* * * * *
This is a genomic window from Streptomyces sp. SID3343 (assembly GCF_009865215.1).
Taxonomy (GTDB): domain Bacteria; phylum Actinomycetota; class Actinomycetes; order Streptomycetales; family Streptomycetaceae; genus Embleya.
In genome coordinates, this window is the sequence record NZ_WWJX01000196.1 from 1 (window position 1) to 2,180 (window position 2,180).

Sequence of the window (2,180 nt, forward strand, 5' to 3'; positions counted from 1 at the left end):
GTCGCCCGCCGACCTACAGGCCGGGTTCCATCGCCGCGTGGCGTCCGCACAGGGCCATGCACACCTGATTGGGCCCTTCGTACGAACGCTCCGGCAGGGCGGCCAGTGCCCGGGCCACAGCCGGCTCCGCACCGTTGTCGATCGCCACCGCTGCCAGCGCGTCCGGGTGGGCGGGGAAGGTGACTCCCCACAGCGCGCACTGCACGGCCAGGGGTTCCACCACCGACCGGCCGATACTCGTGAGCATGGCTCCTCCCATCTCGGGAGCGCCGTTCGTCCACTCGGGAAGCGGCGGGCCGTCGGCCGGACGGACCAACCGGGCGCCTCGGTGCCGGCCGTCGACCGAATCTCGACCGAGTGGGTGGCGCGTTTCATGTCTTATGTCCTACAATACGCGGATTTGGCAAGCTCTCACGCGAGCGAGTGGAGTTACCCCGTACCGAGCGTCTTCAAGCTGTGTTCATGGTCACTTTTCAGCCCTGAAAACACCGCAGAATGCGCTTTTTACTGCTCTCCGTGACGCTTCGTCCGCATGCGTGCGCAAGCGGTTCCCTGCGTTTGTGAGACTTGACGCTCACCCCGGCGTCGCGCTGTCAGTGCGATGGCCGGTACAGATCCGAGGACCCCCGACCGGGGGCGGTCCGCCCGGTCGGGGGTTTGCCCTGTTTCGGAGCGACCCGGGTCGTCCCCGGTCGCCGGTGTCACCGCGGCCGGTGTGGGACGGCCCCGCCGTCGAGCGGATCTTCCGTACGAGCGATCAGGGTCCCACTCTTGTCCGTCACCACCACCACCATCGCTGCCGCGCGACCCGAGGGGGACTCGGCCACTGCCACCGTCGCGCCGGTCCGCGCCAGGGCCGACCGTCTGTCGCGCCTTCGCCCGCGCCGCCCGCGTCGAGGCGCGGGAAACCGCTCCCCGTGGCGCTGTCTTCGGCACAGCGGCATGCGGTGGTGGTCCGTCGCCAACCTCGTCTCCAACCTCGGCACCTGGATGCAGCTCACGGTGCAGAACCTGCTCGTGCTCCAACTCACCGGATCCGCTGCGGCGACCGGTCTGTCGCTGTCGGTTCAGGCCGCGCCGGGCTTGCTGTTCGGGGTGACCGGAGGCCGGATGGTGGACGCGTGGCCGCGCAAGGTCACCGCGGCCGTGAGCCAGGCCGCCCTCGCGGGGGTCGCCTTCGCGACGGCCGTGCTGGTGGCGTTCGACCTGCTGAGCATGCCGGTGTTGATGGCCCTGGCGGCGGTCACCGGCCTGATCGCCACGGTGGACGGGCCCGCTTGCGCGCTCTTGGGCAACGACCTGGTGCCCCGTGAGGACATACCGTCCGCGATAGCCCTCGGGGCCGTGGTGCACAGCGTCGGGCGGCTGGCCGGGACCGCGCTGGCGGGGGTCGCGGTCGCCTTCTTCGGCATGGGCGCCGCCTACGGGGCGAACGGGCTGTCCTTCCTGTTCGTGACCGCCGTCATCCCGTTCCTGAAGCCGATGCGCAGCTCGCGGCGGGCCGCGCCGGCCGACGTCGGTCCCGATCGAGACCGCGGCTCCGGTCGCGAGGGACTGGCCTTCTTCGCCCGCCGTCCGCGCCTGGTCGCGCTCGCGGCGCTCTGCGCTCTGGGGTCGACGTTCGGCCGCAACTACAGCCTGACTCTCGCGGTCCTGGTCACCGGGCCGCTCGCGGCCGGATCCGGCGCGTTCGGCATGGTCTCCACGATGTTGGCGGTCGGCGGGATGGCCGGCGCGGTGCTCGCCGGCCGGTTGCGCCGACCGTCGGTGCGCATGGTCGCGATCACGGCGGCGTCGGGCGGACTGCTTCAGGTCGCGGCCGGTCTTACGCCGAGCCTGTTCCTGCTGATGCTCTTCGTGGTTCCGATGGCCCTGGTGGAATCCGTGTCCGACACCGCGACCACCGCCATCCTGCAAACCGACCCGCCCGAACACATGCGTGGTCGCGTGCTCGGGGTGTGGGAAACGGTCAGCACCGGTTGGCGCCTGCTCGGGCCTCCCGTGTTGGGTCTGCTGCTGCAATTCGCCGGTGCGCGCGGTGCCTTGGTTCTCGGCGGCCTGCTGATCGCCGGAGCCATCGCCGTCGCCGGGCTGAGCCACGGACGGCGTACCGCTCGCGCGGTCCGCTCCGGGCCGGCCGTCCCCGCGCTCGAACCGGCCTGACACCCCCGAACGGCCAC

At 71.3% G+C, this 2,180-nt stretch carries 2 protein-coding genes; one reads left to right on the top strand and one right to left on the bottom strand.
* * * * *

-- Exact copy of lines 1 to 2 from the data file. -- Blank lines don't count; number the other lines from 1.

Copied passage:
This is a genomic window from Streptomyces sp. SID3343 (assembly GCF_009865215.1).
Taxonomy (GTDB): domain Bacteria; phylum Actinomycetota; class Actinomycetes; order Streptomycetales; family Streptomycetaceae; genus Embleya.